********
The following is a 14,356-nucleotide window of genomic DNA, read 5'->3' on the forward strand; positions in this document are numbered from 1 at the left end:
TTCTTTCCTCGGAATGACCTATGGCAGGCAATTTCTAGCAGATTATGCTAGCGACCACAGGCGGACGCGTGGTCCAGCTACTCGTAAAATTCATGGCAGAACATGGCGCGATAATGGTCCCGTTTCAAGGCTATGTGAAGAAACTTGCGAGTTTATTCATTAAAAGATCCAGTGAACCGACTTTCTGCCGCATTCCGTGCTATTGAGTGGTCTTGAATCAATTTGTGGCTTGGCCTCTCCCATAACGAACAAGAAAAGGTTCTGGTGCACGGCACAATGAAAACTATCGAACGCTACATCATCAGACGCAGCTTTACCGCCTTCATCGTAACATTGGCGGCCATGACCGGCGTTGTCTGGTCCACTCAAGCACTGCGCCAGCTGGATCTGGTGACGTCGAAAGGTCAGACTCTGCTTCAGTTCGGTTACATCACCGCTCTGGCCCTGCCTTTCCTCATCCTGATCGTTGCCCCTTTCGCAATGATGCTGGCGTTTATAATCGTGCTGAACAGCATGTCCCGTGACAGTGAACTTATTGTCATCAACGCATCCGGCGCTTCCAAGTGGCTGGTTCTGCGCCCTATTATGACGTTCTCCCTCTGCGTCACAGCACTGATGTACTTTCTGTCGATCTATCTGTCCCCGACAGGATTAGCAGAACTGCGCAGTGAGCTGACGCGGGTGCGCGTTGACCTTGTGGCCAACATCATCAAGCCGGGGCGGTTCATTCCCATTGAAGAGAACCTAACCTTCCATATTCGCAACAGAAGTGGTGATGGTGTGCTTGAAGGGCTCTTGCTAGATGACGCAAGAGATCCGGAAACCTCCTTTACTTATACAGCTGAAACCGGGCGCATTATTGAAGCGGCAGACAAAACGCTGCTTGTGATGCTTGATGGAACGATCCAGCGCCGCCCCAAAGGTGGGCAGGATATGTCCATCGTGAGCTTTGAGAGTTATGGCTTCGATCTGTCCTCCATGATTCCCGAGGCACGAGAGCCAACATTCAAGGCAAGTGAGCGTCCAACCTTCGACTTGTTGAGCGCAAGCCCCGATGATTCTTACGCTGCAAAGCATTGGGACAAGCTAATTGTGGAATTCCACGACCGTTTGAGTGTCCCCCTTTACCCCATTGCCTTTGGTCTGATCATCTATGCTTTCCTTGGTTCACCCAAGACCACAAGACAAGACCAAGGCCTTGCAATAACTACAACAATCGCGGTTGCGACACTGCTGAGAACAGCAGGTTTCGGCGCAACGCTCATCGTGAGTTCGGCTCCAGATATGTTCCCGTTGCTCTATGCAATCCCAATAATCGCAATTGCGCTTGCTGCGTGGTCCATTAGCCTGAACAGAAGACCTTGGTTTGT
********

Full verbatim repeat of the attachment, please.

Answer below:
The following is a 14,356-nucleotide window of genomic DNA, read 5'->3' on the forward strand; positions in this document are numbered from 1 at the left end:
TTCTTTCCTCGGAATGACCTATGGCAGGCAATTTCTAGCAGATTATGCTAGCGACCACAGGCGGACGCGTGGTCCAGCTACTCGTAAAATTCATGGCAGAACATGGCGCGATAATGGTCCCGTTTCAAGGCTATGTGAAGAAACTTGCGAGTTTATTCATTAAAAGATCCAGTGAACCGACTTTCTGCCGCATTCCGTGCTATTGAGTGGTCTTGAATCAATTTGTGGCTTGGCCTCTCCCATAACGAACAAGAAAAGGTTCTGGTGCACGGCACAATGAAAACTATCGAACGCTACATCATCAGACGCAGCTTTACCGCCTTCATCGTAACATTGGCGGCCATGACCGGCGTTGTCTGGTCCACTCAAGCACTGCGCCAGCTGGATCTGGTGACGTCGAAAGGTCAGACTCTGCTTCAGTTCGGTTACATCACCGCTCTGGCCCTGCCTTTCCTCATCCTGATCGTTGCCCCTTTCGCAATGATGCTGGCGTTTATAATCGTGCTGAACAGCATGTCCCGTGACAGTGAACTTATTGTCATCAACGCATCCGGCGCTTCCAAGTGGCTGGTTCTGCGCCCTATTATGACGTTCTCCCTCTGCGTCACAGCACTGATGTACTTTCTGTCGATCTATCTGTCCCCGACAGGATTAGCAGAACTGCGCAGTGAGCTGACGCGGGTGCGCGTTGACCTTGTGGCCAACATCATCAAGCCGGGGCGGTTCATTCCCATTGAAGAGAACCTAACCTTCCATATTCGCAACAGAAGTGGTGATGGTGTGCTTGAAGGGCTCTTGCTAGATGACGCAAGAGATCCGGAAACCTCCTTTACTTATACAGCTGAAACCGGGCGCATTATTGAAGCGGCAGACAAAACGCTGCTTGTGATGCTTGATGGAACGATCCAGCGCCGCCCCAAAGGTGGGCAGGATATGTCCATCGTGAGCTTTGAGAGTTATGGCTTCGATCTGTCCTCCATGATTCCCGAGGCACGAGAGCCAACATTCAAGGCAAGTGAGCGTCCAACCTTCGACTTGTTGAGCGCAAGCCCCGATGATTCTTACGCTGCAAAGCATTGGGACAAGCTAATTGTGGAATTCCACGACCGTTTGAGTGTCCCCCTTTACCCCATTGCCTTTGGTCTGATCATCTATGCTTTCCTTGGTTCACCCAAGACCACAAGACAAGACCAAGGCCTTGCAATAACTACAACAATCGCGGTTGCGACACTGCTGAGAACAGCAGGTTTCGGCGCAACGCTCATCGTGAGTTCGGCTCCAGATATGTTCCCGTTGCTCTATGCAATCCCAATAATCGCAATTGCGCTTGCTGCGTGGTCCATTAGCCTGAACAGAAGACCTTGGTTTGT